This four-story penthouse apartment on West 76th Street near Amsterdam Avenue is unusually vertical: It combines two 16-foot-high units with a series of interior spiral staircases. According to the current owner, Michael Katz, the lower half of the apartment, which was originally the top floor of the entire building, once housed the operating room of the former Park West Hospital. The penthouse level was added when the building was converted into a 22-unit co-op in the late 1970s.
Katz and his wife purchased the bottom unit in 2011. Two years and two daughters later, the penthouse above them went up for sale, and the family decided to buy it and combine the two.
Although Katz is an energy-tech investor, he has also trained in architecture. He spent years working closely with architect Jose Cassorla to figure out the right design for the gut renovation. The actual construction, though, took only eight months and was completed in 2017.
The renovation retained some of the space’s best features, like the skylights over the upper unit and the oversize north-facing windows in the lower unit (plus some exposed steel beams), but almost everything else had to be redone. Several walls were knocked down, four big windows were added on the east side, exposed brick walls and tin ceilings were revamped, and, most important, new staircases were installed to connect all the levels.
Starting from the first floor, which houses the living room and a bedroom with a bathroom, black floating stairs spiral up to a catwalk (made of perforated corten steel and thick plexiglass), which passes a 1,500-book library with backlit shelves to reach a lofted office and bedroom. From there, a white spiral staircase goes up to the skylit dining room and kitchen, which has pocket doors out to the terrace, and then it continues up to a lofted master suite.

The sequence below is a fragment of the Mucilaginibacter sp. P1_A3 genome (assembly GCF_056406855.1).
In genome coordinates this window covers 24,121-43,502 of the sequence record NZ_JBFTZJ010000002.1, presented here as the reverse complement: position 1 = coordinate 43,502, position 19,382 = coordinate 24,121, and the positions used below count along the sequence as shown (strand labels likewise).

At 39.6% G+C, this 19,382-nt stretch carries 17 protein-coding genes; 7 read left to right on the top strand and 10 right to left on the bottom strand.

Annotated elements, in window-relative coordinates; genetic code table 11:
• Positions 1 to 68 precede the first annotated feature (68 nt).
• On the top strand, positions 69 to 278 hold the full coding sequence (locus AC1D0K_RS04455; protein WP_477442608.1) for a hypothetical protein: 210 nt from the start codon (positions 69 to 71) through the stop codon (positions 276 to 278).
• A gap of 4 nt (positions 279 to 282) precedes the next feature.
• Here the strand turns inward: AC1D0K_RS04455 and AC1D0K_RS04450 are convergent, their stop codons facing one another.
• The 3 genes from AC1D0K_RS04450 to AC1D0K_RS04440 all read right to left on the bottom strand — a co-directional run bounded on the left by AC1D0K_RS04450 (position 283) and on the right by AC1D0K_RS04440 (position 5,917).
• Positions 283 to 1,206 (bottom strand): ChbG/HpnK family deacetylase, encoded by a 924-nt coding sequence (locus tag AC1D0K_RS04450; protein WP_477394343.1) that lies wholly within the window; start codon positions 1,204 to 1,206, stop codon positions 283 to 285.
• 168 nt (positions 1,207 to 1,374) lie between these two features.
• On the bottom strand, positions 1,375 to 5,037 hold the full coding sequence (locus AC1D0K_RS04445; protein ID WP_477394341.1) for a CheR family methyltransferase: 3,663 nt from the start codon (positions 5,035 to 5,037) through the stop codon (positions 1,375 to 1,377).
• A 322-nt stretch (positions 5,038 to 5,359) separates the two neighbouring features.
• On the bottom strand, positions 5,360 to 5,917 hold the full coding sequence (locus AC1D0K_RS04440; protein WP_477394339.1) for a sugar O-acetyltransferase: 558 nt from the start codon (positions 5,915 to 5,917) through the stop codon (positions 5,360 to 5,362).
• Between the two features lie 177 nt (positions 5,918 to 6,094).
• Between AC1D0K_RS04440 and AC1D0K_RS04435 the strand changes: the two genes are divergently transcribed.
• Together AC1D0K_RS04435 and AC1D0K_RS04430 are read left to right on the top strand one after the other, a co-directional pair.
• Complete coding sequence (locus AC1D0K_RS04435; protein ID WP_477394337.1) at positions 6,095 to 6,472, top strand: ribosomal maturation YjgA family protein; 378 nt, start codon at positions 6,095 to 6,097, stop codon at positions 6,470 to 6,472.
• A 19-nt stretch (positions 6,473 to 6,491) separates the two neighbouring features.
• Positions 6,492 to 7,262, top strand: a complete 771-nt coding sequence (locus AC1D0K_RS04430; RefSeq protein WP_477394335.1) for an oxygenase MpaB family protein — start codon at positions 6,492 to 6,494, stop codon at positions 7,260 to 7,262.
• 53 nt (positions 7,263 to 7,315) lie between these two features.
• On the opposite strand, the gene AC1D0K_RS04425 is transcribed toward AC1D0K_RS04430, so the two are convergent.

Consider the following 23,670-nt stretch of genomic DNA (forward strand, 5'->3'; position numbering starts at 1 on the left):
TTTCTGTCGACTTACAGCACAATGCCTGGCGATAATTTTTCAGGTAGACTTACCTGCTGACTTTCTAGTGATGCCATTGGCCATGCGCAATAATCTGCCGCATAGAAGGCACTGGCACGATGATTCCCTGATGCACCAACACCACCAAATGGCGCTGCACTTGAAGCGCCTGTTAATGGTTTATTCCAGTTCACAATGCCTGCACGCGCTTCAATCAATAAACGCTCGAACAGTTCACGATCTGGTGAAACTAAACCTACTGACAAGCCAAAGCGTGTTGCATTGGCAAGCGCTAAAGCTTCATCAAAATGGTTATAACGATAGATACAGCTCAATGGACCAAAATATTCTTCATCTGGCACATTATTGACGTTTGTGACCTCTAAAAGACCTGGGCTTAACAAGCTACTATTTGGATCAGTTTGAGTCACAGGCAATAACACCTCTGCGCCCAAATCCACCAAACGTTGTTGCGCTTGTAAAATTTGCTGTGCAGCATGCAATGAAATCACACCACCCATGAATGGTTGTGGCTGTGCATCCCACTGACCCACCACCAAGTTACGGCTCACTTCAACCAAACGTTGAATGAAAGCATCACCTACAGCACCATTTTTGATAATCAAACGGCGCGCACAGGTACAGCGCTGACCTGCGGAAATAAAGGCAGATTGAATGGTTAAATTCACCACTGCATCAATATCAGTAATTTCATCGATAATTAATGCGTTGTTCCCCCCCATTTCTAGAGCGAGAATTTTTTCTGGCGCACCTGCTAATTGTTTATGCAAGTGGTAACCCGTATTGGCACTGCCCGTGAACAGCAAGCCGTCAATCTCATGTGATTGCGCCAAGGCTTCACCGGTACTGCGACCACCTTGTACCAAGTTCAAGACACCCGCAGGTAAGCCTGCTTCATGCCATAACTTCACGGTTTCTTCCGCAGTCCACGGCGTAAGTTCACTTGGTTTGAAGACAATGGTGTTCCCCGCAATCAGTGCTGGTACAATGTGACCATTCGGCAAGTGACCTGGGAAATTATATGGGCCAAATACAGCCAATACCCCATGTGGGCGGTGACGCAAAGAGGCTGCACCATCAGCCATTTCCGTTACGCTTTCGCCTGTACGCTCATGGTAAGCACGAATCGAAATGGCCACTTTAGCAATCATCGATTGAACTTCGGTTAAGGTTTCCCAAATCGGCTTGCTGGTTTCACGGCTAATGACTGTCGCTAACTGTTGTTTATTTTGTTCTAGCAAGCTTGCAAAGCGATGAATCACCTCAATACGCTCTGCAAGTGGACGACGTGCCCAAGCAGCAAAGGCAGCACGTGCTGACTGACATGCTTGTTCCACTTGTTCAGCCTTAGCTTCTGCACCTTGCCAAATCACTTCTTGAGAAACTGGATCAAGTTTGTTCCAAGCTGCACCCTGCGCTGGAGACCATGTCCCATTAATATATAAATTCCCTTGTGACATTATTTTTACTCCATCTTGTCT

“People ask me, isn’t it dangerous?” says Katz. “Our oldest, who’s now 6, moved in when she was 2. She grew up here. The girls love running up and down the stairs. Their favorite part, though, is the outdoor terrace in the summer, which has a hose they like to cool off with.”
Throughout the space, which features interior design by Marisa Da Silva, mirrors cover doors and walls to reflect as much light as possible. There’s also a lot of built-in storage, as in the master bedroom, which is lined with wooden closets. Other custom additions: a 350-bottle floor-to-ceiling wine cellar (accessed by telescoping stairs that are usually stored in a closet), an antique fireplace mantel taken from a Federal-style house in Pennsylvania, and a concrete tub that required six men to haul up the stairs. The apartment also has lighting sourced from Italian factories and a Bowers & Wilkins sound system, which are included in the sale.
As their daughters grow up, Katz and his wife are once again searching for more space. They’ve considered trying to absorb another smaller unit on the penthouse level, but those owners, who are in their 80s, aren’t particularly interested in selling, though they live out of state for most of the year.
Katz listed the apartment five days ago and has already given a few FaceTime tours. “The right buyer will understand the space,” he says. “This is one of the brightest New York City apartments I can think of. Even on the most overcast of winter days, we don’t need to turn the lights on. It’s just so bright in here.”